I have borderline personality disorder.
Or at least that’s what I thought when I first studied psychiatry in my first year of medical school. In reality, all I had was medical student syndrome: the tendency of medial students to imagine that they have the disease they’re currently studying. Indeed, one of my buddies thinks he has tuberculosis and no amount of testing will convince him he doesn’t. Psychiatric conditions, particularly personality disorders, are the easiest one to imagine that you have since the diagnostic conditions leave some room for interpretation and cannot be ruled out by lab tests or imaging studies.
Let’s take the example of borderline personality disorder: we have all had moments of impulsivity and instability (key features of a borderline personality), and it’s easy to remember those moment while reading the diagnostic criteria and fear that you’re borderline. It took me time to realize that there are degrees to instability and impulsivity. Just because I impulsively buy a chewing gum in the check in line and get upset when my girlfriend cancels a date doesn’t make my personality a borderline personality. Thereafter, I have this protip for you: do NOT try to diagnose yourself with psychiatric disorders on webMD.
At the moment, I am doing my psychiatry rotation in a state mental hospital where I have the privilege of serving people who are so mentally ill that they simply cannot function outside the hospital. Both pharmaceutical and non-pharmaceutical approaches are used to treat our patients. I used to be a bit skeptical of psychiatric medicines, but even in the short amount of time I’ve been there, I’ve seen some incredible transformations in the mental status of individuals which can be attributed substantially to the medicines they’re being given. In addition, exercise, kindness, and all sorts of interesting group activities play an important role in mental rehabilitation as well. One of the interesting studies I came across showed that exercise was as effective as antidepressant medicines in helping people with a major depressive disorder feel better. Moreover, those who recovered were less likely to relapse into depression. Tal-Ben Sharar, a psychologist at Harvard, offers us a caveat: do not think of exercise as an anti-depressant, think of the lack of exercise as a depressant.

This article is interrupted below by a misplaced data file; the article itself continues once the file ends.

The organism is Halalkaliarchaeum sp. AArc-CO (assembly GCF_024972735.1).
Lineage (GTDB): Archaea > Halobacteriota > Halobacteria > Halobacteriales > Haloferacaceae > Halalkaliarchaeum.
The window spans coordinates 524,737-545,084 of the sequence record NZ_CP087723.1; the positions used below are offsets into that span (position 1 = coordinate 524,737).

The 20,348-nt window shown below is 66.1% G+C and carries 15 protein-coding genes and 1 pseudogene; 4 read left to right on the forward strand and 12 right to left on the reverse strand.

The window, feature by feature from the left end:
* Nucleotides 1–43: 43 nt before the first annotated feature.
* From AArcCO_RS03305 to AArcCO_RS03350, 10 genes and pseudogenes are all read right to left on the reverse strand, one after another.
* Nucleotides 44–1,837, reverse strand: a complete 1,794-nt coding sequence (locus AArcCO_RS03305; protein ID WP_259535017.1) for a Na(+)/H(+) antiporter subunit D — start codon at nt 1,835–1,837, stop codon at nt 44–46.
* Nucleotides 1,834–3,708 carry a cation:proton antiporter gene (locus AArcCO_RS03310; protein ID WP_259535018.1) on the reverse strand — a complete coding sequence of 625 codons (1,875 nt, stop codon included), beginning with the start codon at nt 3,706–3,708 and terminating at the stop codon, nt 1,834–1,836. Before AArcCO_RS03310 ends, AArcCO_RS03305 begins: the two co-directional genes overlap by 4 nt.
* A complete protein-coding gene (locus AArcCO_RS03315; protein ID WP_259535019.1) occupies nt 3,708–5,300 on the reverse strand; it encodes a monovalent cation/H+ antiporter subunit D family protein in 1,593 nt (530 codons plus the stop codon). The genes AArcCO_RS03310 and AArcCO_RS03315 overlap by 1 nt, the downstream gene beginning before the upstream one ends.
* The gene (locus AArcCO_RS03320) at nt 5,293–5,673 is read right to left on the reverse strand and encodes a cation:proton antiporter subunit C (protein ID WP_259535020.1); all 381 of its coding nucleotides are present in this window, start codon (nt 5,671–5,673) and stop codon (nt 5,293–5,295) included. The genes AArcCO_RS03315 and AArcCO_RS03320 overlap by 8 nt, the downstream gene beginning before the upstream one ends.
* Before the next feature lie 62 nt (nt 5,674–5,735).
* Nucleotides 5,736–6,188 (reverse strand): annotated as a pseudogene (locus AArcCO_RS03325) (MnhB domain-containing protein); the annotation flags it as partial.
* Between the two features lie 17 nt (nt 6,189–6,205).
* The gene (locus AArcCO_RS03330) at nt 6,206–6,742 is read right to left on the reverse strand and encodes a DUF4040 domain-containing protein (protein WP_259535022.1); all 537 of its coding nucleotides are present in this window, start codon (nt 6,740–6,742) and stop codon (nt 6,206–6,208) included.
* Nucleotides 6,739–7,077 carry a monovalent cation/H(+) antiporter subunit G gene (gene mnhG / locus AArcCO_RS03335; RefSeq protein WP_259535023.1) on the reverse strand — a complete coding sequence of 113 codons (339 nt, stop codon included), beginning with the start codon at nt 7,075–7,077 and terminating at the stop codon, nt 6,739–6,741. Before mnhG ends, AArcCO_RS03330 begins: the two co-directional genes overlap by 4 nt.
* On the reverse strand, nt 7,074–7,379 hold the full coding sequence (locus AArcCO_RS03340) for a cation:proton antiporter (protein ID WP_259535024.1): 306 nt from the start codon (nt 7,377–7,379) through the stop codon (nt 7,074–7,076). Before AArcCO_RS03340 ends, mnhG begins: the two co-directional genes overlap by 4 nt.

Despite the progress we make with many of our patients, we do hit an unyielding wall with some of them. These poor patients end up staying in the hospital for years and years because they pose a danger to themselves and others if left unsupervised in society. Frequently, when I speak with them, I feel the same helplessness doctors of yore must have felt without effective drugs in their arsenal. As a society, we need to invest more energy into finding treatments for mental health issues because we lose a lot of lives and talent to these conditions. Indeed, some of the most creative people in our midst have mental disorders. For instance, my beloved Stephen Fry has bipolar affective disorder and has come close to taking his own life at least once, a common end for those with this diagnosis. Had he done so in 1995, we’d have missed out on 17 years of gentle intellectuality and refined humour.
Anyway, the point of this essay was to say that studying psychiatry in this mental institution has given me a better understanding of psychiatric disorders and forced me to consider my own motivations and reactions a fair bit. Do I still think I have a borderline personality disorder? No.
Do I think I am a messed up human being? Yes.